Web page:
The down arrow technique: what it is and how is it used in therapy

Our thoughts are cognitive products that are shaped by these beliefs, which in more conscious phases take the form of assumptions that explain what happens if certain conditions are met.

However, behind all of this lie our most basic nuclear beliefs, which are enduring and difficult to change. As we have said, nuclear beliefs lie behind much of how we view reality and ourselves.

In this sense, people who have particularly rigid beliefs or who have internalized deep values ​​and beliefs that conflict with their condition or lifestyle may experience great suffering and may need psychological help for them. switch. That is why the first thing will be to bring to light the nuclear beliefs of our thoughts, something that we can use techniques like the down arrow technique.

    Down arrow technique

    This is called the down arrow technique to a basic technique in the cognitive-behavioral stream which is characterized by seek to locate the fundamental and deepest beliefs of the subject, So that we can make these beliefs conscious and work on them in case they become inappropriate.

    It can be used in any type of problem, although it is particularly useful in those in which the subject manifests some sort of difficulty for himself or for the existence of a way of acting which is dysfunctional.

    The technique in question has an apparently simple basis: it is from the patient’s thoughts to continue asking questions about the meaning of those thoughtsWhat are they saying about the subject itself or what would that mean to the subject whether this is true or not.

    From the answer to this question, the question asked is repeated or some other equivalent is used in order to search for thoughts and beliefs in which the thoughts that arose after the reflection are supported. this process it is repeated over and over until the person cannot give an answer, Or it’s not believable.

    To give an example, a person might state that they are a very perfectionist and that you have to do things right, which when asked what that means to that person, might respond that when they do things right. , she is congratulated, which can lead to analysis. the idea that he must be recognized by others, which in turn can lead to the belief that the person does not consider himself valid.

    How is it used in therapy?

    The name of downward arrow comes from the fact that it ranges from a specific thought (which is usually sought after in relation to a dysfunctional aspect, self-demand or difficulty with oneself) to the beliefs that support it, to deepen more and more the most nuclear elements and beliefs and deep.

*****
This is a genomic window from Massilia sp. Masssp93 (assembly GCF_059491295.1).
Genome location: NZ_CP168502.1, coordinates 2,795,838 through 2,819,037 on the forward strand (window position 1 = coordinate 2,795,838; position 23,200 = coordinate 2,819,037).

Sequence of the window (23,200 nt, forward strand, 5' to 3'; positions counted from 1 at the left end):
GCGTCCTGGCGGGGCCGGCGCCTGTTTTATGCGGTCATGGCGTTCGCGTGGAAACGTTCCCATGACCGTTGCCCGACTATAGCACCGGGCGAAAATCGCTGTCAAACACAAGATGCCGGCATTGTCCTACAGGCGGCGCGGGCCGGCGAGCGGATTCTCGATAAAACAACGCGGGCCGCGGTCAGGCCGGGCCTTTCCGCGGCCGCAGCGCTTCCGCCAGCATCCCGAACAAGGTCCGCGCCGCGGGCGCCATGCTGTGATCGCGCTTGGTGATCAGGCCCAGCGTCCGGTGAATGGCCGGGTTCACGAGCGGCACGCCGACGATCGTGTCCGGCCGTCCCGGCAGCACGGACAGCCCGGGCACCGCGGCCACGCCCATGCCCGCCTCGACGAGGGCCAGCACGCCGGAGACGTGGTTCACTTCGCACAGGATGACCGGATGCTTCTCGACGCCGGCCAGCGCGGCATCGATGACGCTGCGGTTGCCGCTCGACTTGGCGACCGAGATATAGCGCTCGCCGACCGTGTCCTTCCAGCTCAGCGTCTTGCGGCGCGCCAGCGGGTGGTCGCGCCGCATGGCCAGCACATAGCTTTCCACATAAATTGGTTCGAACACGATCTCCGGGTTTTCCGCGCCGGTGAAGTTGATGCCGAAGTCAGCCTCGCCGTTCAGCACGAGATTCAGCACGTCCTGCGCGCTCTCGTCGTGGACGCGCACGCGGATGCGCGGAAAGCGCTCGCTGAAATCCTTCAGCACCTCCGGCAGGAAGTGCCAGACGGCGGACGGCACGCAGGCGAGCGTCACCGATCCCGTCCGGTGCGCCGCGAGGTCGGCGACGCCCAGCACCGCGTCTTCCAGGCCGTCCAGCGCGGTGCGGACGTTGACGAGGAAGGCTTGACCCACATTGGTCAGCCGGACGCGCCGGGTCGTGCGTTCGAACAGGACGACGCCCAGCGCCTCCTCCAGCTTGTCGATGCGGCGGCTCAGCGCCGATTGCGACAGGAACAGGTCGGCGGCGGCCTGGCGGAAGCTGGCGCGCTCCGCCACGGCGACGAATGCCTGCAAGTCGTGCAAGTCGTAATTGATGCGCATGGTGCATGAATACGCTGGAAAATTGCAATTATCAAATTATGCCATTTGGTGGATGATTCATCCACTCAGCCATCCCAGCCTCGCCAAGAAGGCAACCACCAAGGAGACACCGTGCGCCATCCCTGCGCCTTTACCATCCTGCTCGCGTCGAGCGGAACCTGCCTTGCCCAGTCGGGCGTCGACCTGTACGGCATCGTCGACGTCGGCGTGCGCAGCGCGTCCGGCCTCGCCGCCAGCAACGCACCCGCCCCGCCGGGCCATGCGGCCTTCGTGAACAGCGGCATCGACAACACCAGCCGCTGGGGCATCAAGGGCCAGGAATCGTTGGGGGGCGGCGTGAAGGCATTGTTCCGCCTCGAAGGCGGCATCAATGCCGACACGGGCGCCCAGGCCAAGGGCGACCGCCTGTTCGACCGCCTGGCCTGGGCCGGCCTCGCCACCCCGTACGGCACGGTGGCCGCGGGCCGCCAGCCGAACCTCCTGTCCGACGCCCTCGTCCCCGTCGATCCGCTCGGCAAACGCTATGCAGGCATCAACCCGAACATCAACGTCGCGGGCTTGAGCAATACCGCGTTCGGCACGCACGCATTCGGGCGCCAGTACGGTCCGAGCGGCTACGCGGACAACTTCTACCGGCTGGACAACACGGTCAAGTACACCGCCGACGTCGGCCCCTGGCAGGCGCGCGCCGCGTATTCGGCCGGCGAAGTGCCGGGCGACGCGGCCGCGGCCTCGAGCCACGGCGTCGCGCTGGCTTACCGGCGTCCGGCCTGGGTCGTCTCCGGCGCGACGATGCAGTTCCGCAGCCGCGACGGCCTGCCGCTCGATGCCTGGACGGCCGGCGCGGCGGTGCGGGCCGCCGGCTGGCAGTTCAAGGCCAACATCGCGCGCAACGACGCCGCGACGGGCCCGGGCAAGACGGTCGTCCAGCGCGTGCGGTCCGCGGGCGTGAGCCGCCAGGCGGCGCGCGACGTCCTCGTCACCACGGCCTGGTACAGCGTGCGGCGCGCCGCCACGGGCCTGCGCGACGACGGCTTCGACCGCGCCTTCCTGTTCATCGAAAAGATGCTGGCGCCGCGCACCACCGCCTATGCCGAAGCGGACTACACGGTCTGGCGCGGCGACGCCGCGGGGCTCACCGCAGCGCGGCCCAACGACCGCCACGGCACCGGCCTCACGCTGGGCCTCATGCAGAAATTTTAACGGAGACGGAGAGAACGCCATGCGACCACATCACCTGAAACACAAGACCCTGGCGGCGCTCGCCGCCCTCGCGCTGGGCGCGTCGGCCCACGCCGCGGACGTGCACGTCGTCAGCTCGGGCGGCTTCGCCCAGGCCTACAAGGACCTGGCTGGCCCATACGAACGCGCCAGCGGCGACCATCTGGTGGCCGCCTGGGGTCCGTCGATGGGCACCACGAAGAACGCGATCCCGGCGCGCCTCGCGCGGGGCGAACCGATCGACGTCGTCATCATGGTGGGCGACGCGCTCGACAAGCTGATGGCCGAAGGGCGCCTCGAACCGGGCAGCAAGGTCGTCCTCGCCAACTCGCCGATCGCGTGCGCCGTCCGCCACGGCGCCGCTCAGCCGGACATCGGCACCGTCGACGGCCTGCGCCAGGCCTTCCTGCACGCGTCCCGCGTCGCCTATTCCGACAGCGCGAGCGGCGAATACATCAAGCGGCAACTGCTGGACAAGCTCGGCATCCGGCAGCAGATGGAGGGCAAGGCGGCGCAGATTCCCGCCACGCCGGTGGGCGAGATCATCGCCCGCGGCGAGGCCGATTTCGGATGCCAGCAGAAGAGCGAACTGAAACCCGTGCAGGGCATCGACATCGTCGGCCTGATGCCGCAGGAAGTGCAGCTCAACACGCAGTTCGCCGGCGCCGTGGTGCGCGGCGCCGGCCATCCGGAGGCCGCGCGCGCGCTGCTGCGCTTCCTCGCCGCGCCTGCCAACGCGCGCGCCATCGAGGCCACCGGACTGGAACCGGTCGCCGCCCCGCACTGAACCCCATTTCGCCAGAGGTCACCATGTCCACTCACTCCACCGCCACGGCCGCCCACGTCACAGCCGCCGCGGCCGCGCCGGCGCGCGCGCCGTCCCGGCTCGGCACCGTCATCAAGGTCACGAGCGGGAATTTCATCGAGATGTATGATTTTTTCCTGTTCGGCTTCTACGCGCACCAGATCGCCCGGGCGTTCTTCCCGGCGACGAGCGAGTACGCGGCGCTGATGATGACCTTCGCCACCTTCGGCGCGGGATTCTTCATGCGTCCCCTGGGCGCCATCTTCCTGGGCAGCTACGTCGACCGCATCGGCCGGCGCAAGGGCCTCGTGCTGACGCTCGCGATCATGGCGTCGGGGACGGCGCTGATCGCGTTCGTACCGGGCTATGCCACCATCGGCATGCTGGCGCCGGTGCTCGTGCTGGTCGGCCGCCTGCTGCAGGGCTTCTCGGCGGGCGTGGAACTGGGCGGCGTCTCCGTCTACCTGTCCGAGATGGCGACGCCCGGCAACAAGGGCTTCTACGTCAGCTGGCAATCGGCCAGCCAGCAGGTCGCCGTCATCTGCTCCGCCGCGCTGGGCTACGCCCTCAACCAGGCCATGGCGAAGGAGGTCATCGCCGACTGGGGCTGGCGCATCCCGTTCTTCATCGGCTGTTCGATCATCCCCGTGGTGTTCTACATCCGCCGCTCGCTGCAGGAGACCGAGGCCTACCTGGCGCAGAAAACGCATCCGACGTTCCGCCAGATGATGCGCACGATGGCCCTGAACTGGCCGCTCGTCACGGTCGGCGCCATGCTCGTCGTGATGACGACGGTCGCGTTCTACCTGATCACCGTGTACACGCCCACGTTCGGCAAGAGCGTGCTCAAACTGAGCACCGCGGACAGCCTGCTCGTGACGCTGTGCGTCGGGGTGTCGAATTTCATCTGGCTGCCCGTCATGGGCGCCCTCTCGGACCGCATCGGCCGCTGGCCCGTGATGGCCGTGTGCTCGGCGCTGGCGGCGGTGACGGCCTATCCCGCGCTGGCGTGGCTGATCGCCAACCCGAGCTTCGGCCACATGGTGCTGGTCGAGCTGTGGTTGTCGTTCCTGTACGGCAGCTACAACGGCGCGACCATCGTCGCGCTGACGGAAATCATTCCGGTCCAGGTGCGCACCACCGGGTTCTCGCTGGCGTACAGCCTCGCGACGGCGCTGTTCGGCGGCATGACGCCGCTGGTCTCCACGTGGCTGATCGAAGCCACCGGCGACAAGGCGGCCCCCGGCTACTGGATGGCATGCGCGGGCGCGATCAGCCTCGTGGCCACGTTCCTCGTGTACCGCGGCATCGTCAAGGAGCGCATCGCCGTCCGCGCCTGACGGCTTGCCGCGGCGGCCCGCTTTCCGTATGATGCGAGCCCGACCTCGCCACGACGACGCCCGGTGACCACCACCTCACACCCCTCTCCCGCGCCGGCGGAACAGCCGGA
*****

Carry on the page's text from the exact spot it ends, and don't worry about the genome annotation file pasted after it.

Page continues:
In addition to evaluating beliefs, it can also be used to evaluate the elements that we use to draw conclusions about a particular event, in particular to evaluate the evidence or elements used to reach a certain conclusion.

    The down arrow technique is a useful technique for being able to identify a patient’s deep beliefs. That in itself has a therapeutic effect, As it allows to highlight and express beliefs and deep thoughts so that the subject reflects and processes content that sometimes he does not recognize himself.

    However, in general, this technique is usually only a first step, before performing other techniques that allow you to verify or modify these beliefs in case the patient is dysfunctional. In this way different cognitive restructuring techniques are often used, As well as the Socratic dialogue or the formulation of behavioral experiences.

    However, although the downward arrow is fundamentally cognitive, this does not imply that the techniques which must follow it must also be: it is possible to apply techniques from other psychological currents such as systemic, humanistic or even all the psychodynamics to work. nuclear beliefs discovered.

      What problems is it used for?

      The down arrow technique is a fairly basic and very useful technique, which it can be used in a large majority of disorders and alterations which are explained by beliefs of the patient and the possible biases that these generate.

      Among the many difficulties in which it can be applied, some examples in the clinical setting may be major depression, obsessive-compulsive disorder, or personality disorders.

      It can generally be used in any problem where rigid beliefs or a high level of self-demand arise. Even without any disorder, people who have had a rigid environment or upbringing or who have issues with self-esteem can benefit from using the down arrow to delve into the beliefs behind them.

      Bibliographical references:

      • Bados, A. and García Grau, E. (2010). The technique of cognitive restructuring. University of Barcelona. Faculty of Psychology, Department of Personality, Psychological Assessment and Treatment.
      • Burns, DD (1990). Feel good. Barcelona: Paidós.

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